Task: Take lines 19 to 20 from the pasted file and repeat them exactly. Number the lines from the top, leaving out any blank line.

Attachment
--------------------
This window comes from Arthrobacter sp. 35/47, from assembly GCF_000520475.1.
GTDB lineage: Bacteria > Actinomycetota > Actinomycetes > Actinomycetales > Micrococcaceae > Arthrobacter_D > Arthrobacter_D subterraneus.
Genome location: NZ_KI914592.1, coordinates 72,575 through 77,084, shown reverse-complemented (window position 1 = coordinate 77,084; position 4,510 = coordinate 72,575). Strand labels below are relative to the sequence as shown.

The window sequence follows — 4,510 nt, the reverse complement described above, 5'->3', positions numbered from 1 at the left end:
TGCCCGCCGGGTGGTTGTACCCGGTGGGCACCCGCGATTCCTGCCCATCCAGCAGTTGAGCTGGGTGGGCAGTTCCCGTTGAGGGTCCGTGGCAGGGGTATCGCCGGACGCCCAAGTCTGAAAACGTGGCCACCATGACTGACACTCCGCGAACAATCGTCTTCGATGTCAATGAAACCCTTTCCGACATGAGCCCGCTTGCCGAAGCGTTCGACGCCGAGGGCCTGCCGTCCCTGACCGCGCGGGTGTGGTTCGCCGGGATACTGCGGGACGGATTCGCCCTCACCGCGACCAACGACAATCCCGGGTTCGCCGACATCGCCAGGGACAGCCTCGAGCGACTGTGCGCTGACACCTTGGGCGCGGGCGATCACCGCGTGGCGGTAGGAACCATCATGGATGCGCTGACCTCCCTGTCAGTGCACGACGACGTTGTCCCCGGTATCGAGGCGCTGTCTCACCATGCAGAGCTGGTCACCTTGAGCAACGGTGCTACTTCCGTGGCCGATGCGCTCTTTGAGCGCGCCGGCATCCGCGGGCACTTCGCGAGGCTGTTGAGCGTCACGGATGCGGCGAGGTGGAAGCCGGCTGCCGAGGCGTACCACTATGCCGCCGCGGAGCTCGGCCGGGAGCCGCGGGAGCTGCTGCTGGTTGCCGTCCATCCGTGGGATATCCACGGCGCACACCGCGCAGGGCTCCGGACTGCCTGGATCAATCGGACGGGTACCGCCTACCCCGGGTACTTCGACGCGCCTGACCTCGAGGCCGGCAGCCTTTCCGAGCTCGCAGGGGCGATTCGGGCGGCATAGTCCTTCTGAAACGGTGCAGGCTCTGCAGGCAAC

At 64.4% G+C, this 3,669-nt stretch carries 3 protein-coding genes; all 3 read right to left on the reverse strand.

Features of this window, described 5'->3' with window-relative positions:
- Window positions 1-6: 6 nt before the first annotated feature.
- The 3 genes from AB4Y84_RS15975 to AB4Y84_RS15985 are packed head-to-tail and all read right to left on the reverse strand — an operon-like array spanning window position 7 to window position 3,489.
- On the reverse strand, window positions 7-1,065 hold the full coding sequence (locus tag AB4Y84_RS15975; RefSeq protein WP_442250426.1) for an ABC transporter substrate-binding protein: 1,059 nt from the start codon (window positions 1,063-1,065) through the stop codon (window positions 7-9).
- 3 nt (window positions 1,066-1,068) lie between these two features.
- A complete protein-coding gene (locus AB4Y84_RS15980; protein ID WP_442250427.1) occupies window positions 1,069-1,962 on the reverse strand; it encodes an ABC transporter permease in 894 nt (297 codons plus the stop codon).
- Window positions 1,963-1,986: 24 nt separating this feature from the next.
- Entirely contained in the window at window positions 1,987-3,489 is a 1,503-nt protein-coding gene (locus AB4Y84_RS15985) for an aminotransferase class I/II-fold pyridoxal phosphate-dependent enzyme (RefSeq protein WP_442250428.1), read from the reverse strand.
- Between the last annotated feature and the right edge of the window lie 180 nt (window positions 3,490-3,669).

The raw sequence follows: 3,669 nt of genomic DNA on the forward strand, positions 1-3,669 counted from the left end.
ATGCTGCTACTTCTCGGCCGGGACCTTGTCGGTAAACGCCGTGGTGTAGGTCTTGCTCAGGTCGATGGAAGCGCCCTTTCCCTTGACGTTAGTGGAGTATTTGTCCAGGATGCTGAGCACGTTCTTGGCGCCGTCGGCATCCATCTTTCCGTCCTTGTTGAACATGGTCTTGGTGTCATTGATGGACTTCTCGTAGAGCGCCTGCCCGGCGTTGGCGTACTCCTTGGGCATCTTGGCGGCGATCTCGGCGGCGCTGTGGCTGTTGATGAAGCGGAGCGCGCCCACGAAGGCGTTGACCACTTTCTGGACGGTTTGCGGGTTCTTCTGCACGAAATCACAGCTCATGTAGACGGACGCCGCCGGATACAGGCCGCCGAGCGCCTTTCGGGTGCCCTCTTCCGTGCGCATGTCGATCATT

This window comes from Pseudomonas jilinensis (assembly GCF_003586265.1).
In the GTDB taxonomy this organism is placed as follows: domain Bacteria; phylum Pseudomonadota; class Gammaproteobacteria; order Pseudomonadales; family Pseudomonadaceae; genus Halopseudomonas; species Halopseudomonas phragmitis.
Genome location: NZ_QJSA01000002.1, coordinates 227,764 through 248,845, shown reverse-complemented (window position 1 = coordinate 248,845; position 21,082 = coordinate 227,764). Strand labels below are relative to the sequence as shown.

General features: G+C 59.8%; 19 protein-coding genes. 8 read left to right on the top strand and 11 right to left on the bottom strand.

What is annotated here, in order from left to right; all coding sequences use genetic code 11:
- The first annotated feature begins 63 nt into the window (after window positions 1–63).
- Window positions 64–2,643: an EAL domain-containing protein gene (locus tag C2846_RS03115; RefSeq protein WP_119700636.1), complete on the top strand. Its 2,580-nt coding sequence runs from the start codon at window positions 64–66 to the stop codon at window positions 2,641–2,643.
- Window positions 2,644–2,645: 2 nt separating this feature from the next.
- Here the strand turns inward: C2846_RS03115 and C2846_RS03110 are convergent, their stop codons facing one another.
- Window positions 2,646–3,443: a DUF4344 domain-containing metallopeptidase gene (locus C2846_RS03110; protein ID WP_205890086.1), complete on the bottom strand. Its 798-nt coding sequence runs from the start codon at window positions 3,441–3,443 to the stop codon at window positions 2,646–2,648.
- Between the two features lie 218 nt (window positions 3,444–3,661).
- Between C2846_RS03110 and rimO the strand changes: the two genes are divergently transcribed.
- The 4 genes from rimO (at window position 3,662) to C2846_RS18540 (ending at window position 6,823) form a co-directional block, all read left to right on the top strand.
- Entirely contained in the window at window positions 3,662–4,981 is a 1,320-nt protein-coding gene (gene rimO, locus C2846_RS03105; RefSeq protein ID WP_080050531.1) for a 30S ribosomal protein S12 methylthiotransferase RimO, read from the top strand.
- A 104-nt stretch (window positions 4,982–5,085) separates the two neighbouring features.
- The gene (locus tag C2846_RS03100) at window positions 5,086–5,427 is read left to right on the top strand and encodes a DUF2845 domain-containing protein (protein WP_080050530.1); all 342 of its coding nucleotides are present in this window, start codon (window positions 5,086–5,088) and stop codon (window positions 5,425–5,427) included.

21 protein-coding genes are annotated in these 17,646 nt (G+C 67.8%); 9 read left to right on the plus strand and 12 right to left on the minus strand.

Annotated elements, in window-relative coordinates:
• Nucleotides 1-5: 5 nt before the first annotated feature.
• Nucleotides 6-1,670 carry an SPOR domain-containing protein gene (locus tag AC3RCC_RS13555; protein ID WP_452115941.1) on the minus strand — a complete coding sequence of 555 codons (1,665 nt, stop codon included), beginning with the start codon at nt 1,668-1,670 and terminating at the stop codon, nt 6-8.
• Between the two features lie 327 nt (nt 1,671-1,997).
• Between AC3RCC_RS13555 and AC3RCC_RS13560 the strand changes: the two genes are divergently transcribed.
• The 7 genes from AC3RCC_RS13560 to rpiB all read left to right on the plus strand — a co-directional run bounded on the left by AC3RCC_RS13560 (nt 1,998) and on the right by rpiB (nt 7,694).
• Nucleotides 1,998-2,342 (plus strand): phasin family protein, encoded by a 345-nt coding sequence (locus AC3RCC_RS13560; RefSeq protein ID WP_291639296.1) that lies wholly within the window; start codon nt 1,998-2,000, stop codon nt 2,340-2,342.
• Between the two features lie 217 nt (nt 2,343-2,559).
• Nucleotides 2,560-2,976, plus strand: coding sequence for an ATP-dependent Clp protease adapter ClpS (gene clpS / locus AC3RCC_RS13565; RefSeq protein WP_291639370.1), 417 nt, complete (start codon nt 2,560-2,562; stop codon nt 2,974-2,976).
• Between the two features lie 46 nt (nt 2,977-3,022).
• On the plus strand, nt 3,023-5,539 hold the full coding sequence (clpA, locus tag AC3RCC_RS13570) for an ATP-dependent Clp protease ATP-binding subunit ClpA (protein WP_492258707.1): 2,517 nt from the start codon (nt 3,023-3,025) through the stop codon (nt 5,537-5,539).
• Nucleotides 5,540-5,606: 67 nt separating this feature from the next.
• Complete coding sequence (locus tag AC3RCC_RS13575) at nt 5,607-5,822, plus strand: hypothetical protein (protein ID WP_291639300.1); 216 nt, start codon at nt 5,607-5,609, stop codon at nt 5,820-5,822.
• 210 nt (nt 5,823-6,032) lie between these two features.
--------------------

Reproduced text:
In the GTDB taxonomy this organism is placed as follows: domain Bacteria; phylum Pseudomonadota; class Gammaproteobacteria; order Pseudomonadales; family Pseudomonadaceae; genus Halopseudomonas; species Halopseudomonas phragmitis.
Genome location: NZ_QJSA01000002.1, coordinates 227,764 through 248,845, shown reverse-complemented (window position 1 = coordinate 248,845; position 21,082 = coordinate 227,764). Strand labels below are relative to the sequence as shown.